Public Health Wales is urging anyone from the age of six months upwards with a long term health condition to get protected against flu with a free NHS vaccination.
People with chronic medical conditions are more at risk than others from complications of flu, including pneumonia.
Conditions that can put people more at risk include diabetes, heart and kidney disease, neurological conditions such as stroke and mini stroke and respiratory problems like COPD. People whose spleen doesn’t work properly, and those who are morbidly obese, are also more vulnerable.
Flu can be very serious and every year people in Wales end up in hospital or intensive care units with flu.
Dr Anthony Gibson, consultant physician and clinical director medicine and A & E at Cwm Taf University Health Board said: “Please do not underestimate how serious influenza can be, especially if you have other long term health conditions.
“If you are eligible for a free NHS flu jab, ensure you have one.”
The influenza viruses that circulate and cause illness each winter change and therefore each year the flu vaccine is changed to try and match the circulating strains, in order to give best protection. That is why it is important to have a flu vaccine each year.
Most NHS flu vaccines are given in GP surgeries, but the vaccination is also widely available for adults in many community pharmacies across Wales.
Morbidly obese adults (those with a BMI over 40) are eligible to have a free NHS flu jab and Caroline Bovey, Chair of the British Dietetic Association’s Wales Board is keen to encourage them to take advantage of it:
“Influenza is a serious illness caused by a virus that affects the lungs and airways. Symptoms generally come on suddenly, and can include fever, chills, headache, cough, muscle aches and fatigue. For those with severe obesity, the immune system can be affected and as a result influenza can be very serious and can sometimes be deadly.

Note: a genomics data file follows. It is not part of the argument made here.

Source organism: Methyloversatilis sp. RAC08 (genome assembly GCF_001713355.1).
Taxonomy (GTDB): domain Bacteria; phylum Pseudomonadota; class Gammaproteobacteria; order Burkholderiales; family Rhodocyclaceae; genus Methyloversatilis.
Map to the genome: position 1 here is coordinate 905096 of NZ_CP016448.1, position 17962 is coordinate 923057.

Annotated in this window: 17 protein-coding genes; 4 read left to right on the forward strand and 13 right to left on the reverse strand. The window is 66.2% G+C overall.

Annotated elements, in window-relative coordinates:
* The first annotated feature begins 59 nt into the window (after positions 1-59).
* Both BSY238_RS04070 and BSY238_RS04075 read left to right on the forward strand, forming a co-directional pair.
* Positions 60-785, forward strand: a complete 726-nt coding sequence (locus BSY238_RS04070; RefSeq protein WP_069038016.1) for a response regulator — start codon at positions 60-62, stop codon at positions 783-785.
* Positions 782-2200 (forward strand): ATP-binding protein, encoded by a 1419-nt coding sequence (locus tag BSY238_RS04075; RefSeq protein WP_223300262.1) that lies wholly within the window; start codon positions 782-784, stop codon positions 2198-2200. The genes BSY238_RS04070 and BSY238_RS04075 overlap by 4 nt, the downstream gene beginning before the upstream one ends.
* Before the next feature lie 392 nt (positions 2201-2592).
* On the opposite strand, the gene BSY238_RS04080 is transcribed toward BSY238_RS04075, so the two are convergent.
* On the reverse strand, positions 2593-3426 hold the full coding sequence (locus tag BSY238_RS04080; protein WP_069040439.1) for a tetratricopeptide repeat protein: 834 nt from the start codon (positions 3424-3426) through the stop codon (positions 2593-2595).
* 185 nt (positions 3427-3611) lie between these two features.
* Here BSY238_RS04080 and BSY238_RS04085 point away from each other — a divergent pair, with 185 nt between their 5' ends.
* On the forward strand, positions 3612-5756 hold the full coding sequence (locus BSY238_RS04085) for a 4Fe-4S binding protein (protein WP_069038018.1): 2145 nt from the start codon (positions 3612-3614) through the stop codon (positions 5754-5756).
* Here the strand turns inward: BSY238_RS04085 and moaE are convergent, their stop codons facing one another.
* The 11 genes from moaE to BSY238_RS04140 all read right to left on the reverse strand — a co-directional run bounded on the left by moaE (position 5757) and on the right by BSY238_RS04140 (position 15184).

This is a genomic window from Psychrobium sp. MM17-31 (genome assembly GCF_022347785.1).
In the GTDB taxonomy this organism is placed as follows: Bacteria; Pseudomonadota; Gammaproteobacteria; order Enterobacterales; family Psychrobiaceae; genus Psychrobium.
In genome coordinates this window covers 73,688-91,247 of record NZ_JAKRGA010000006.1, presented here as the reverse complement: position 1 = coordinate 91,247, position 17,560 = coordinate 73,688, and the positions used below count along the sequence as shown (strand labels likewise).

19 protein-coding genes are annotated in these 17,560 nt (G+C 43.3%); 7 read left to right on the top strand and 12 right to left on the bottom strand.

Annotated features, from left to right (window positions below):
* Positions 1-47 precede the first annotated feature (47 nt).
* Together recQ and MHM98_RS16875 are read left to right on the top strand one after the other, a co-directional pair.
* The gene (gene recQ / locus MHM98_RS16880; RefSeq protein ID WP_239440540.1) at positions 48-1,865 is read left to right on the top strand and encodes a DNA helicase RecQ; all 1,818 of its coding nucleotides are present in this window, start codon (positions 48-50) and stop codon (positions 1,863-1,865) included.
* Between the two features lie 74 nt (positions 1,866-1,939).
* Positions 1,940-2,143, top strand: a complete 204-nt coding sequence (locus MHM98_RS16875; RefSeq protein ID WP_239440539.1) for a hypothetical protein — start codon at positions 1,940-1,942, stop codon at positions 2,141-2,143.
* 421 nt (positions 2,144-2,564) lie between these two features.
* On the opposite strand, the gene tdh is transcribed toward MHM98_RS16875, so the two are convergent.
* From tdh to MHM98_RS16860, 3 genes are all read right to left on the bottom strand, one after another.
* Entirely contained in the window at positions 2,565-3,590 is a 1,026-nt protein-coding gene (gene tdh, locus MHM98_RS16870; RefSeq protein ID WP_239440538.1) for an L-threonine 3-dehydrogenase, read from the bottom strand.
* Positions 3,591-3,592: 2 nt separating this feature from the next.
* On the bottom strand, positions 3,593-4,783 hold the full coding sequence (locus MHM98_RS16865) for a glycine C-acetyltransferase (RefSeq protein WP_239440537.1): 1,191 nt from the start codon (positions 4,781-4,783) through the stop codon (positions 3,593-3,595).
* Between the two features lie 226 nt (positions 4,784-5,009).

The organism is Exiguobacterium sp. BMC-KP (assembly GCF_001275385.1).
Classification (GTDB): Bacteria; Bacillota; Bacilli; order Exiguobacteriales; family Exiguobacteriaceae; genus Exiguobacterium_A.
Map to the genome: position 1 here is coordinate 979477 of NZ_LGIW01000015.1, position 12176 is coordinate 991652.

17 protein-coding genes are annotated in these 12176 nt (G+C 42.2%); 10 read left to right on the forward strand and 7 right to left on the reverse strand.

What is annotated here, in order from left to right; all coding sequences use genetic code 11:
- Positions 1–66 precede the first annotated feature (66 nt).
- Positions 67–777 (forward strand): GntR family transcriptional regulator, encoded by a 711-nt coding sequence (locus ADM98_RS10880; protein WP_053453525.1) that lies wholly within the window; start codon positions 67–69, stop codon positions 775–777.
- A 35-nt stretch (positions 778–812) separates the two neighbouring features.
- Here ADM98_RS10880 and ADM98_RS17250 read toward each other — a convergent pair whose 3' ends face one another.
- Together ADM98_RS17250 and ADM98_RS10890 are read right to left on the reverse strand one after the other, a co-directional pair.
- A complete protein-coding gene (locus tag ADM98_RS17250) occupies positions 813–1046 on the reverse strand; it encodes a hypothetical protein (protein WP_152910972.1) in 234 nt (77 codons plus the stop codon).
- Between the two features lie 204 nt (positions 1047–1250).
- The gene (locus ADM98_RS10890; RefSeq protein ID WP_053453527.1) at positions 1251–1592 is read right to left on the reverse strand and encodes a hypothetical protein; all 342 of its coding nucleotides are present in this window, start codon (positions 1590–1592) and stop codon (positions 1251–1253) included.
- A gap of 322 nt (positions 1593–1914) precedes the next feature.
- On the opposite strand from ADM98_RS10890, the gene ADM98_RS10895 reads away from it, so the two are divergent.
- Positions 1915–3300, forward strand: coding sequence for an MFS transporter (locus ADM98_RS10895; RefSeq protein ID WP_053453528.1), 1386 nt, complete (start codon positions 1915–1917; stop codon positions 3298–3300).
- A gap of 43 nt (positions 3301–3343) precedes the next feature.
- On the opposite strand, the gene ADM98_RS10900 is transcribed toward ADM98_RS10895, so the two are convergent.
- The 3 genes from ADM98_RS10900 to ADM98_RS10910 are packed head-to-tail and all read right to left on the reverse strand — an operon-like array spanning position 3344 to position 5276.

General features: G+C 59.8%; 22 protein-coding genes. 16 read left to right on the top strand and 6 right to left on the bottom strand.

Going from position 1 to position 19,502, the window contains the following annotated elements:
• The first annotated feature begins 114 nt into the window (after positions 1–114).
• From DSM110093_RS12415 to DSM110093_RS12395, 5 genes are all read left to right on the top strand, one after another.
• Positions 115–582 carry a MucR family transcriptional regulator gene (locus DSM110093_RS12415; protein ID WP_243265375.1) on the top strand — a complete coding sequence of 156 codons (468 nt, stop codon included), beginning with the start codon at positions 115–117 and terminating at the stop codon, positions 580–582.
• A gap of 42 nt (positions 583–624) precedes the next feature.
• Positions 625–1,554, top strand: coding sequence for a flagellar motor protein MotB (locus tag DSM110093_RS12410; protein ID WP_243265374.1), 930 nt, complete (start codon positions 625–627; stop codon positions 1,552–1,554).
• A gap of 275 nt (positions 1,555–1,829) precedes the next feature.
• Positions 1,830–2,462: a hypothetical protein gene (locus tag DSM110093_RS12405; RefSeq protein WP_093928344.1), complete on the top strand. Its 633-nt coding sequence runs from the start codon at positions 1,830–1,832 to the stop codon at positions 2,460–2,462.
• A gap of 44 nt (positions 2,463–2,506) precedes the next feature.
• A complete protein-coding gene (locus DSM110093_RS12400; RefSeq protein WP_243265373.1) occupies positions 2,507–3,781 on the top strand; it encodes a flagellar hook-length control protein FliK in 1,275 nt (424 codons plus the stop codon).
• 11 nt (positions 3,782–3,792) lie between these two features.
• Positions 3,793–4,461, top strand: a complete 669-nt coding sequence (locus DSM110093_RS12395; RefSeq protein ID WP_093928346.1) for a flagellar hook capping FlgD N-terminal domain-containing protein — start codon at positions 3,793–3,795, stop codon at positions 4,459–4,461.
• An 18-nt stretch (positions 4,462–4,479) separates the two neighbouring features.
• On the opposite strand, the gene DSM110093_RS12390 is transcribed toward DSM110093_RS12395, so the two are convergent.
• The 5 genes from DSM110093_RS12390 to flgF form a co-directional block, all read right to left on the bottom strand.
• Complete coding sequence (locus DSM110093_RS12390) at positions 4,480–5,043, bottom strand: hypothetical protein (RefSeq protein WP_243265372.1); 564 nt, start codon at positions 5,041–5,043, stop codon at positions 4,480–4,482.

”Don’t risk it – ensure you have your jab today.”
The influenza virus is spread via droplets which are sprayed into the air when an infected person coughs or sneezes. Direct contact with contaminated hands or surfaces can also spread infection. It can spread rapidly, especially in closed communities such as hospitals, residential homes and schools.
Dr Richard Roberts, Head of the Vaccine Preventable Disease Programme at Public Health Wales, said:
“Each year influenza viruses circulate, causing many people to be ill and some to face life-threatening situations. Last year in intensive care units in Wales there were 74 patients with confirmed influenza.
“The influenza viruses that circulate and make people ill each winter change regularly, and vaccine protection fades over time, so if you are in a risk group and had the vaccine last year, it is still important to get vaccinated this year to best protect yourself.
“Influenza can be serious, particularly to those with long term health conditions. Getting vaccinated offers the best protection, so make sure it is top of your to-do list this winter.”